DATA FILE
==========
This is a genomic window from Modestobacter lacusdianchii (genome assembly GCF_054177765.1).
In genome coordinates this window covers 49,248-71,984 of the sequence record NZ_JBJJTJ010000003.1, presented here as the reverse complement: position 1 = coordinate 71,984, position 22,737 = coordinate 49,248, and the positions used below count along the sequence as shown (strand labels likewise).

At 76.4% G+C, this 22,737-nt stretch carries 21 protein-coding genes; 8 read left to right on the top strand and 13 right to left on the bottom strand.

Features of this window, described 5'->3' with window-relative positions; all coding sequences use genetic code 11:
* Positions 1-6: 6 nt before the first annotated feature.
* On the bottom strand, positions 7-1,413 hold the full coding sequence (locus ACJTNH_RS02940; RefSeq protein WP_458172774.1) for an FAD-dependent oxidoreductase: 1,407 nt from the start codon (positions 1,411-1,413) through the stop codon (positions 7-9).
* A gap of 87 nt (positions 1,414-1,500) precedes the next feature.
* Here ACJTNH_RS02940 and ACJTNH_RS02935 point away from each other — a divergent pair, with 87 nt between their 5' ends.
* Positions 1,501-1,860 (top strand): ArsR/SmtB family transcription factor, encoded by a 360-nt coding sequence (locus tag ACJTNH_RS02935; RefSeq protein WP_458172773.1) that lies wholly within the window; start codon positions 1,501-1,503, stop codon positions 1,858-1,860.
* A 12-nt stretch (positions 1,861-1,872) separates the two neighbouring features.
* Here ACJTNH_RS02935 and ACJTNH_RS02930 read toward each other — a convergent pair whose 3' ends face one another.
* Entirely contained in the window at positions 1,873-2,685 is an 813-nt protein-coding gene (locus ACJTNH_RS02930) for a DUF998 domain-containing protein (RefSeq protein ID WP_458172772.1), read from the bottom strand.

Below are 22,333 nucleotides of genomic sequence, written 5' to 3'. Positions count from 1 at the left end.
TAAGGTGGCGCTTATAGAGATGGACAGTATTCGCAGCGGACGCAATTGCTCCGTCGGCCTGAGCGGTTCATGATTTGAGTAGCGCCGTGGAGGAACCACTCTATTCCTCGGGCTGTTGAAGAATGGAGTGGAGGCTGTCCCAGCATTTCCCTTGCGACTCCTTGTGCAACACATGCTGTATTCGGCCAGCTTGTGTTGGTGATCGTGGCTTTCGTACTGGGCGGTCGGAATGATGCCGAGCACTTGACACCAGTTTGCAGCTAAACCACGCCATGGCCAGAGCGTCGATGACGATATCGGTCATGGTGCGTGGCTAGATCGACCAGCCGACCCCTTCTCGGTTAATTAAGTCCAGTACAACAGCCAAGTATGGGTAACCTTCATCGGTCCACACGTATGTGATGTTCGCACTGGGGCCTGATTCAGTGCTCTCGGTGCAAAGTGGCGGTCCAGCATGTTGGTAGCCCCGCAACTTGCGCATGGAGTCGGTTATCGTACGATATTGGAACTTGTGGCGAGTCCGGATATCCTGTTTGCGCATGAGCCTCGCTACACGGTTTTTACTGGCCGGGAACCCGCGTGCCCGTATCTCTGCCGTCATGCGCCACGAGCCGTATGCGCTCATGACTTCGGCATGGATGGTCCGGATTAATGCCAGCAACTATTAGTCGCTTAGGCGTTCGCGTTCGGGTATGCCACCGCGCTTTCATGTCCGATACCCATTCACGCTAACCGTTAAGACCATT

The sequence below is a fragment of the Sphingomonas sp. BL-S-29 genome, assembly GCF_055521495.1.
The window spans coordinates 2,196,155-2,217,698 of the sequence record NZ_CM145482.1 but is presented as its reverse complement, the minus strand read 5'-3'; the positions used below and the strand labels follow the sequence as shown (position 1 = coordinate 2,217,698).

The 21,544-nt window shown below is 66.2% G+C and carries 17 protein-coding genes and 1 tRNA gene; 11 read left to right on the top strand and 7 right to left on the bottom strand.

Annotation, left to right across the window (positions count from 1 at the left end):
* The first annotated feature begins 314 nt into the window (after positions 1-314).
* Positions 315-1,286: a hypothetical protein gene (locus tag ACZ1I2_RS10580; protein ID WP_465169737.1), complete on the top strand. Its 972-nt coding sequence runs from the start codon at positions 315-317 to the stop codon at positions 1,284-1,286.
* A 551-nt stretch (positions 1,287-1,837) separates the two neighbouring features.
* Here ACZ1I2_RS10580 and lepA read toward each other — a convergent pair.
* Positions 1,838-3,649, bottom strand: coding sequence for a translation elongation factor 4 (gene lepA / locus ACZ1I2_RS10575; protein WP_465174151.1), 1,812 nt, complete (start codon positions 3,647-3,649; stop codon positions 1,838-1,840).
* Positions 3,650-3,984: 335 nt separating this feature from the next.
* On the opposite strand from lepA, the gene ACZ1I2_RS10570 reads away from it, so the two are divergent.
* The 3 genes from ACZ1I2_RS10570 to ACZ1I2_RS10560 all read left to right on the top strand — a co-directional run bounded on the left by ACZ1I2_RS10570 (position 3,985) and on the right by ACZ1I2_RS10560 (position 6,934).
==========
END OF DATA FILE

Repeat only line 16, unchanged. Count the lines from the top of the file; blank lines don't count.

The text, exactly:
The window spans coordinates 2,196,155-2,217,698 of the sequence record NZ_CM145482.1 but is presented as its reverse complement, the minus strand read 5'-3'; the positions used below and the strand labels follow the sequence as shown (position 1 = coordinate 2,217,698).